G&G: Yes! King Charles! He is our favourite royal, because he has been more engaged in real subjects than any other royal, especially when compared to politicians who often have the wrong motives. We also felt we should do something for the King [hand-painted banners] as most people in the art world do not like the monarchy. The monarchy is a great institution.
ME: What themes are you exploring with your upcoming exhibitions?
G&G: We will have ‘The Corpsing Pictures’ at White Cube in London in April, and ‘The Paradisical Pictures’ for the opening of the foundation. We are also doing a show in New York at Lehmann Maupin and another show in West Palm Beach with White Cube.
ME: What about these ‘The Paradisical Pictures’? What are they about?
Gilbert: When thinking of the ‘The Paradisical Pictures’, we say most people see paradise as the after-party. And we are using it in reverse. We’re starting with paradise here on earth, so we call it the pre-cum party!
ME: Is there a paradise on earth?
Gilbert: I think there is. I think we found paradise right here, don’t you think George?
George: It’s not about paradise; it’s about what people are thinking and feeling about that subject. The exhibition is for people who believe in the afterlife but also for people who don’t believe in it at all.
All These Bones: Underlying Thoughts On The Corpsing Pictures
ME: Tell me about your underlying thoughts regarding ‘The Corpsing Pictures’. All these bones!
G&G: It’s an extraordinary field of interest because ‘The Corpsing Pictures’ have two meanings. One is a theatrical term, when somebody loses their speech, but also used by young people. ‘Corpsing’ means dead bodies. The reality is that if you go very early in the morning to walk through London, you will see foxes walking into the city from the country to find bones. How long does it take that fox to walk in from Essex? And then an hour later, the skies are filled with sea birds, gulls… How long does it take them to fly in from the coast? And they too are looking for bones. It’s extraordinary, isn’t it!
ME: There must also be, of course, the idea of life and death, existential anguish, the human condition. Would you agree?
G&G: Yes. To see the bones. To confront them. Even George said, he chipped his bone! Did you chip your bone, George? [said with a laugh.]
ME: You have taken a conscious decision to simplify this series with two colours only, gold and red.
G&G: We started creating the pictures and the pictures wouldn’t let us bring any other colours in. It was very simple. The golden soles of the shoes… We liked the golden shoe because of the legend of Dick Whittington. The legend has it that he walked into London because he heard that the streets were paved with gold. And, of course, he arrived and soon found out that they weren’t paved with gold at all. But he, from his own effort, went on to become Lord Mayor of London. That’s how it should work.
ME: You have also used a lot of rope, strings and chains in this series. Is this because we all are prisoners of our existence?
G&G: It’s because we all have ties. We are all connected.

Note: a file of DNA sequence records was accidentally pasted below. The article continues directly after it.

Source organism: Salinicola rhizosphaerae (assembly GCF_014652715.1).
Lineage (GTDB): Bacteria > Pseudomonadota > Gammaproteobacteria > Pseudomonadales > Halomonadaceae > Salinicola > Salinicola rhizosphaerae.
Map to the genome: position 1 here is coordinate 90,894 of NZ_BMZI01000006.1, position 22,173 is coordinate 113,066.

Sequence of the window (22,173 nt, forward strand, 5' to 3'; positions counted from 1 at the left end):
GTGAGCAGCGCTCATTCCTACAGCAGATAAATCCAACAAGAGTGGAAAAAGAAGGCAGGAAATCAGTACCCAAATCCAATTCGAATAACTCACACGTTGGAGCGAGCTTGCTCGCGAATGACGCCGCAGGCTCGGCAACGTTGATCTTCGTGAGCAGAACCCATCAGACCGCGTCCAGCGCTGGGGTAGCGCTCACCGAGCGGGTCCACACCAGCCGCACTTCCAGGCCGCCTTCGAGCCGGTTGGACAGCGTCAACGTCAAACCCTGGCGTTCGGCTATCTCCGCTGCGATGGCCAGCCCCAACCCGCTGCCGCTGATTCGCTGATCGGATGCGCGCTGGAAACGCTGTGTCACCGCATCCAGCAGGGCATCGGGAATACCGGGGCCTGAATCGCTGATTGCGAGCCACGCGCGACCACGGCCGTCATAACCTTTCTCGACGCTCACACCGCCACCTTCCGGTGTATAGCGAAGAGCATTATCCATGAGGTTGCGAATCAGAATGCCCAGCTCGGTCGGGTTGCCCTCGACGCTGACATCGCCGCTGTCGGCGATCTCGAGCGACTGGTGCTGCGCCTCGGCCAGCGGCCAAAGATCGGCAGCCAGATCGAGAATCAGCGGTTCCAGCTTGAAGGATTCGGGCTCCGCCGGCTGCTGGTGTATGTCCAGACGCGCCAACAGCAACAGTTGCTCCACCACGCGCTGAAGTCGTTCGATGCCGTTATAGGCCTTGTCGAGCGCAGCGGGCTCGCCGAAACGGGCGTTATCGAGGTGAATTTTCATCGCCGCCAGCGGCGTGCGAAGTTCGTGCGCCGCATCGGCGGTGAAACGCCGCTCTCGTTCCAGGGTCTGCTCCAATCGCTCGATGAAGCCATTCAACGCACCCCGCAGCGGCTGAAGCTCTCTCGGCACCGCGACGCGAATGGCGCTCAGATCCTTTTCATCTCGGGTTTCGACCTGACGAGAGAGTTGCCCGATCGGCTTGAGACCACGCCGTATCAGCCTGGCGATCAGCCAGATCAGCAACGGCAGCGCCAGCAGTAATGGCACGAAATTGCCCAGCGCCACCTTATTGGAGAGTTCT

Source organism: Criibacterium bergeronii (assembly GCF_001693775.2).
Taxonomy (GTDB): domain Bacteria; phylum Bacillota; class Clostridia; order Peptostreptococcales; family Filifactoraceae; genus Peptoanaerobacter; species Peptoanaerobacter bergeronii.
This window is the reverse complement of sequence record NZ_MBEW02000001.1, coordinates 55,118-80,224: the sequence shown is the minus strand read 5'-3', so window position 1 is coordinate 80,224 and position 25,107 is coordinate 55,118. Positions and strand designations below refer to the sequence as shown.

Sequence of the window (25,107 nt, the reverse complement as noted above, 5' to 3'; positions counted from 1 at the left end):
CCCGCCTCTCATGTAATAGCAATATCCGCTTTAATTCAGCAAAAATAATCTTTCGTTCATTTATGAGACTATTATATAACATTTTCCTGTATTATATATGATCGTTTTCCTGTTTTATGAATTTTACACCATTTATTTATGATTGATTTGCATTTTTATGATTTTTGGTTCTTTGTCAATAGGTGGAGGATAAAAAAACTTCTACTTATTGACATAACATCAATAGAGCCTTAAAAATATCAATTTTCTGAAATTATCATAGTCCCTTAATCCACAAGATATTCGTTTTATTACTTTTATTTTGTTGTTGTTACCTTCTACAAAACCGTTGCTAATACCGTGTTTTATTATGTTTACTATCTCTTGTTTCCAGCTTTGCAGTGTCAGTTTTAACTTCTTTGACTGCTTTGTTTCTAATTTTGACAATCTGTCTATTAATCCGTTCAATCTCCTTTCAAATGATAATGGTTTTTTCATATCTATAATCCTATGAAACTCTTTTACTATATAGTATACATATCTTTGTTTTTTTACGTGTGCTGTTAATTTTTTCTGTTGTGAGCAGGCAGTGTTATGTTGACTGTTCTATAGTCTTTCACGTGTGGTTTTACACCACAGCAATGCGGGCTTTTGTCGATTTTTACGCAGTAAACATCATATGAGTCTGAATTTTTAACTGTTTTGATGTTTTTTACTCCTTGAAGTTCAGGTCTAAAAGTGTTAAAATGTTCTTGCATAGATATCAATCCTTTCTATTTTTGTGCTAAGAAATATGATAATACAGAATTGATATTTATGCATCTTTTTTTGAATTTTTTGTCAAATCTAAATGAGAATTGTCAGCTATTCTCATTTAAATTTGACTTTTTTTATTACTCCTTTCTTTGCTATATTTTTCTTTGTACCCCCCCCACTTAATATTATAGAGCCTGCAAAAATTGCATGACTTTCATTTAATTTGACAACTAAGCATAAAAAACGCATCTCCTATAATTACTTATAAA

ME: Talk to me about the new book, The Meaning of the Earth, by Wolf Jahn that is about to be published.
G&G: It’s very good. Chapter one is called ‘Meditation on Three Words’. And the three words are, ‘Fuck The Teachers’. It’s the part of oneself that we all have to overcome, in order to go forward morally, intellectually, and education-wise. And that chapter deals with that issue in a very good way.
AI And Cultural Evolution According To Gilbert & George
ME: Speaking of education, what are your thoughts about AI and it replacing traditional education?
G&G: Everyone is talking about it. But we are not going to be here to see what happens when ‘they’ come. Maybe they’re here already and we are just not able to see ‘them’.
ME: Can you share your thoughts on our current ‘woke’ culture?
G&G: Oh, it’s fine. They do whatever they want. We do whatever we want.
ME: You have even been criticised of setting up your own exhibition space because you want to say things your way and not fall into the trap of having to tick art world ‘requirement’ boxes?
G&G: It would be more correct to say we did it this way because we want to live forever, like everybody else. We do things how we want it. We say there’s the Tate. There’s the National Gallery. There’s the British Museum, the Imperial War Museum… and then, there’s this place.
ME: How did you find it and how much did it cost you to build it?
G&G: It cost us altogether £11 million: £5 million spent on buying it and £6 million doing it. It was a rundown brewery and a lady who used to design fabrics lived here. When she died, we bought it. Can you believe… We looked everywhere, for years, and then one day we found it right in front of our door. For us, this place is perfect. Not so big and not so small. And we’re in the heart of Brick Lane. What else can you ask for!
ME: On a final note, I am intrigued by the story behind the two solitary trees in the courtyard of your foundation – perhaps a reflection on you both?
G&G: One is a Himalayan Magnolia tree [on the left] and the other is a Ginkgo tree.
We first saw the Himalayan Magnolia tree at a museum in Tasmania with a man from the museum named Ron. He was half Syrian, half Scottish. We liked it so much, we bought one. Last week, we thought, let’s take a photograph and send it to Ron. Our message to him cross-coincided with his death. How extraordinary! Once they bloom, these flowers look like human hearts…
The Ginkgo tree we first saw when in New York, and we’d never seen one before.
We collected a lot of their leaves and pressed them in the pages of the hotel telephone directory. And then, being idiot Protestant Christians, we thought, we can’t steal their telephone directory. So we bought some adult magazines and put them inside, all the while thinking, ‘Will they catch us for the adult magazines?’… We had these in our case. Next thing you know, we saw Ginkgo leaves on our [London] street. And thought, how could they have come out of this case? That’s when we actually realised that there have been Ginkgo trees in this district forever! It’s all to do with context.